How cancer fueled a racing career
September 21, 2016 | by Stephanie Smith
Jonathan Sugianto was younger than most, only 3 years old, when he first caught a glimpse of his future. It happened in front of a TV screen. And as he describes it today, his little toddler eyes brightened and a dream began germinating when the channel landed on — a NASCAR race.
“Since then I’ve been hooked,” says Sugianto. “I love racing. I love the excitement. I love the adrenaline.”
Even at that young age, Sugianto says, he was sure he wanted to be part of what he saw on screen. He could not have known it then, but being diagnosed with cancer five years later would become a big part of making that dream real.
“I’m not ready to say it’s a positive thing that’s happened in my life, but it has taught me a lot of lessons,” says Sugianto, now 20.
He began learning those lessons at age 8. He was in Indonesia in 2003, on a holiday with family, when he started feeling feverish and weak. At first, his family thought he had a bad cold or flu, but a local doctor confirmed it was much more than that.
“When we went to the doctor there they told my parents in a separate room — this is very, very serious,” says Sugianto. “You have to fly back home immediately.”
A week later, he lay in a hospital bed at City of Hope weighed down by fear, and what he describes as a tangle of tubes coming out of his body. What the Sugianto family first thought was a cold actually was much graver. He was diagnosed with a blood cancer called acute lymphoblastic leukemia.
The family spent several weeks gripped by fear and uncertainty. Only later, after many tears were shed, did determination win out. Sugianto says his mother told him: “This is not something that’s going to go away easily. You’re going to have to fight if you want to get better, so just keep pushing.”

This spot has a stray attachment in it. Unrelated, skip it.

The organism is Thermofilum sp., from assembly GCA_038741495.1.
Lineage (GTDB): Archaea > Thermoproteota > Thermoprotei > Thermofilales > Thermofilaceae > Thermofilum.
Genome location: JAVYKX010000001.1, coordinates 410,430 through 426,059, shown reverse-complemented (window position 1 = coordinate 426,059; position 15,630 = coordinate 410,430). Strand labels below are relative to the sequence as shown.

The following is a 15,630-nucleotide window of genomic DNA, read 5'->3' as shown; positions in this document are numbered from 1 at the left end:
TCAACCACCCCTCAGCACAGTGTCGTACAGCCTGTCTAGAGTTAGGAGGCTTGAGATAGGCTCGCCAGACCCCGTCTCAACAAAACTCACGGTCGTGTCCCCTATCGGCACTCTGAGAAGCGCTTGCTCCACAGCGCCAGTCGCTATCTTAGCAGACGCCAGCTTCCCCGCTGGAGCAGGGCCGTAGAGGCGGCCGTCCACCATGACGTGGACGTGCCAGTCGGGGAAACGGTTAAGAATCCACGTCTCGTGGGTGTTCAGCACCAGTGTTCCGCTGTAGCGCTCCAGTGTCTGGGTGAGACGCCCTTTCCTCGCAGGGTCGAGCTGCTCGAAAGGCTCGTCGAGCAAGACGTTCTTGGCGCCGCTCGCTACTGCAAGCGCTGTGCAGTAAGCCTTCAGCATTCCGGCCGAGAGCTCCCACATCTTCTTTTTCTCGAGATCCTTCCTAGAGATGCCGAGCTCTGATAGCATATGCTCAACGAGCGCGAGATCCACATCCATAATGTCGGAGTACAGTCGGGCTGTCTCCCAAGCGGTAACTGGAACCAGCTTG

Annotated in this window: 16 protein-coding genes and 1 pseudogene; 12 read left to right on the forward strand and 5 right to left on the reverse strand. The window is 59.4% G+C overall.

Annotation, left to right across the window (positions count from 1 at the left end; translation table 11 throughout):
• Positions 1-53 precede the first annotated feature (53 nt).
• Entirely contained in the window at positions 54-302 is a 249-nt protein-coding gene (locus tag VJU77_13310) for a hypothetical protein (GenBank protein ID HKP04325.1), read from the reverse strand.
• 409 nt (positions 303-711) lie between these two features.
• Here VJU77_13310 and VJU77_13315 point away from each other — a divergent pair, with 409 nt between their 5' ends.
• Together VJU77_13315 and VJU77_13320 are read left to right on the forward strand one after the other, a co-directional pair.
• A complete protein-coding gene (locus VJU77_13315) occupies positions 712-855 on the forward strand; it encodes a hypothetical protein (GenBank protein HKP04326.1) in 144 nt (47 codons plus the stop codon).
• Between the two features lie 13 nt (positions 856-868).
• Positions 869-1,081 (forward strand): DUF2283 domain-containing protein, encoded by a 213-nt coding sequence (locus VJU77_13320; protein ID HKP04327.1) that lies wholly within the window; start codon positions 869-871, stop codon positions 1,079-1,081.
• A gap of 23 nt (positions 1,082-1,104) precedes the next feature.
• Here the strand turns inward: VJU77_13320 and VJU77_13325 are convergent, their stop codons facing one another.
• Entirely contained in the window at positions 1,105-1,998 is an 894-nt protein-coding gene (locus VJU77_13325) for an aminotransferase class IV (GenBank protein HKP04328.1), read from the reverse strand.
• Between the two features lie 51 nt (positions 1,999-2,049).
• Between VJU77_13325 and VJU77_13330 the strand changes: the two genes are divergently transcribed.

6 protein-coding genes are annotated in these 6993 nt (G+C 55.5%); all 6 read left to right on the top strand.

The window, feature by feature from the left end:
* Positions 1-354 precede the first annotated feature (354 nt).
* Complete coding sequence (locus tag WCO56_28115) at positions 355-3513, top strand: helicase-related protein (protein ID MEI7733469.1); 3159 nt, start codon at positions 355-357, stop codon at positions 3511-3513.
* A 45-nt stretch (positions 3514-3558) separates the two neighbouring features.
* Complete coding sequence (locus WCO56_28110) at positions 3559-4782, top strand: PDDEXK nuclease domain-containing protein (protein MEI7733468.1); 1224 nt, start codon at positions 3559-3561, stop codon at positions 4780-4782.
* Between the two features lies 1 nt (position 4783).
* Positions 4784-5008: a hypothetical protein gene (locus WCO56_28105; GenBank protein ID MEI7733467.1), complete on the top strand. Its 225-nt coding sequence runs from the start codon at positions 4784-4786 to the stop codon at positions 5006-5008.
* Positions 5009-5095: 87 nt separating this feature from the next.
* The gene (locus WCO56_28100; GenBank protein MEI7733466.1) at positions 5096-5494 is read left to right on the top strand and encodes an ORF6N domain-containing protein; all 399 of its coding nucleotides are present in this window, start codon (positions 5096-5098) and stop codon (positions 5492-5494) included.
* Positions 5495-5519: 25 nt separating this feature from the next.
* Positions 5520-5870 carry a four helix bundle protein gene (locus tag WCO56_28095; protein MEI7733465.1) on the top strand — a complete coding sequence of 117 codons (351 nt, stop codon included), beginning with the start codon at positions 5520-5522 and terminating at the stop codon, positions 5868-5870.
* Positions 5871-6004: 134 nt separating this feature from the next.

Fighting and pushing helped him through three-and-a-half years of treatment, then remission and later — when he was 13 — jumpstarted his racing career. Not that he was raring to get on the track right after remission. He had been living a cautious life for two years post-cancer — too cautious — and only after that realized he wanted something more. With the dream of racing professionally still occupying a corner of his mind, he decided to really go for it.
“I could totally understand a (former) cancer patient being done with risk and everything,” says Sugianto. “But that’s not who I am. That’s not what I want my life to be like.”
Of course, he understood that sometimes, while on the track, he could potentially confront death again. “I had to think, ‘Am I willing to put my parents through all this again? Can I see myself in the hospital after a crash or something?’” says Sugianto. “But that fearlessness kicked in after my first win and I was like, ‘You know what? You got one life to live.
I’m not going to think about all the bad things that could happen. I’m going to think of what good things could happen.”
Many good things have happened since that first win. Sugianto is still cancer-free and now competes as a formula racecar driver. And he is just steps from becoming a full-fledged professional.
Cancer, he says, almost always enters his mind while he is racing.
“If I’m going 3-wide on the racetrack,” says Sugianto, describing the dangerous position of being in the third car turning a corner, “I’m willing to risk it all.
“You’ve got to be willing to risk a lot to gain a lot. Cancer taught me that.”
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